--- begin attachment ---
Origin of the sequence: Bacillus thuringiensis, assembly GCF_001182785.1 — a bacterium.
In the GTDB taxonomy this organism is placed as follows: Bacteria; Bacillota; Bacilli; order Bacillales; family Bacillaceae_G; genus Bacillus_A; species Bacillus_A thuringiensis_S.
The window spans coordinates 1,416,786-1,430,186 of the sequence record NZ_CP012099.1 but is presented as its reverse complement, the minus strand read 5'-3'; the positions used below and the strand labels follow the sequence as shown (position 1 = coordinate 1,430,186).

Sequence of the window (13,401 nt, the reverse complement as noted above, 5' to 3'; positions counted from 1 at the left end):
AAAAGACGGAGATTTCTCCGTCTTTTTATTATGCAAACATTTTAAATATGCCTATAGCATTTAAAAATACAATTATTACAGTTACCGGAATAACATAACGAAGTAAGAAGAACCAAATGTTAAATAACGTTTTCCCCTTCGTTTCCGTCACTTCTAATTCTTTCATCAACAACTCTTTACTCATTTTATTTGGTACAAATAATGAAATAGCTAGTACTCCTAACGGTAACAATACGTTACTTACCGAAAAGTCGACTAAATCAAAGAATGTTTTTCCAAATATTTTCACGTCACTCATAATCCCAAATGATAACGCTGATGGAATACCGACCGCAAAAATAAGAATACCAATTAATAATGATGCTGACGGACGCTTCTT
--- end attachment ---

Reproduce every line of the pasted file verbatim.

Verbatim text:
Origin of the sequence: Bacillus thuringiensis, assembly GCF_001182785.1 — a bacterium.
In the GTDB taxonomy this organism is placed as follows: Bacteria; Bacillota; Bacilli; order Bacillales; family Bacillaceae_G; genus Bacillus_A; species Bacillus_A thuringiensis_S.
The window spans coordinates 1,416,786-1,430,186 of the sequence record NZ_CP012099.1 but is presented as its reverse complement, the minus strand read 5'-3'; the positions used below and the strand labels follow the sequence as shown (position 1 = coordinate 1,430,186).

Sequence of the window (13,401 nt, the reverse complement as noted above, 5' to 3'; positions counted from 1 at the left end):
AAAAGACGGAGATTTCTCCGTCTTTTTATTATGCAAACATTTTAAATATGCCTATAGCATTTAAAAATACAATTATTACAGTTACCGGAATAACATAACGAAGTAAGAAGAACCAAATGTTAAATAACGTTTTCCCCTTCGTTTCCGTCACTTCTAATTCTTTCATCAACAACTCTTTACTCATTTTATTTGGTACAAATAATGAAATAGCTAGTACTCCTAACGGTAACAATACGTTACTTACCGAAAAGTCGACTAAATCAAAGAATGTTTTTCCAAATATTTTCACGTCACTCATAATCCCAAATGATAACGCTGATGGAATACCGACCGCAAAAATAAGAATACCAATTAATAATGATGCTGACGGACGCTTCTT